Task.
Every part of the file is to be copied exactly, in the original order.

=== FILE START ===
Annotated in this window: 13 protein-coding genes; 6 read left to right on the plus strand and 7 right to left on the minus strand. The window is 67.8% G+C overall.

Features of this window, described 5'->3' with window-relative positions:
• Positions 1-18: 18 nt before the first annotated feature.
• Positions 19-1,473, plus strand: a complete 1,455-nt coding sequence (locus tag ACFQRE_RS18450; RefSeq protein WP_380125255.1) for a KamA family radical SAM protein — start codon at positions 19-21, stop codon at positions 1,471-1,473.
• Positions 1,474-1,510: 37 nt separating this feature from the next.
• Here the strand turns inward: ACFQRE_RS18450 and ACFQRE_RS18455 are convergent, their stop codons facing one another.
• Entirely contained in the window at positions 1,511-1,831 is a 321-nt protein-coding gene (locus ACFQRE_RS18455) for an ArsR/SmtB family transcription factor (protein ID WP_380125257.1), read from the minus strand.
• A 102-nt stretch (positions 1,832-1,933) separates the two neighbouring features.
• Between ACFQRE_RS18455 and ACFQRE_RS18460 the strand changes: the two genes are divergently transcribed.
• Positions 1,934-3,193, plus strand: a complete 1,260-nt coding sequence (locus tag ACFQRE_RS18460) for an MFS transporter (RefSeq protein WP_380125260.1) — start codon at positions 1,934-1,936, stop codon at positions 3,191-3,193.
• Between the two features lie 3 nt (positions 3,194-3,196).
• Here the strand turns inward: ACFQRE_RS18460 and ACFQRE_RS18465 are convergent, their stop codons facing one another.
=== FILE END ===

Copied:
Annotated in this window: 13 protein-coding genes; 6 read left to right on the plus strand and 7 right to left on the minus strand. The window is 67.8% G+C overall.

Features of this window, described 5'->3' with window-relative positions:
• Positions 1-18: 18 nt before the first annotated feature.
• Positions 19-1,473, plus strand: a complete 1,455-nt coding sequence (locus tag ACFQRE_RS18450; RefSeq protein WP_380125255.1) for a KamA family radical SAM protein — start codon at positions 19-21, stop codon at positions 1,471-1,473.
• Positions 1,474-1,510: 37 nt separating this feature from the next.
• Here the strand turns inward: ACFQRE_RS18450 and ACFQRE_RS18455 are convergent, their stop codons facing one another.
• Entirely contained in the window at positions 1,511-1,831 is a 321-nt protein-coding gene (locus ACFQRE_RS18455) for an ArsR/SmtB family transcription factor (protein ID WP_380125257.1), read from the minus strand.
• A 102-nt stretch (positions 1,832-1,933) separates the two neighbouring features.
• Between ACFQRE_RS18455 and ACFQRE_RS18460 the strand changes: the two genes are divergently transcribed.
• Positions 1,934-3,193, plus strand: a complete 1,260-nt coding sequence (locus tag ACFQRE_RS18460) for an MFS transporter (RefSeq protein WP_380125260.1) — start codon at positions 1,934-1,936, stop codon at positions 3,191-3,193.
• Between the two features lie 3 nt (positions 3,194-3,196).
• Here the strand turns inward: ACFQRE_RS18460 and ACFQRE_RS18465 are convergent, their stop codons facing one another.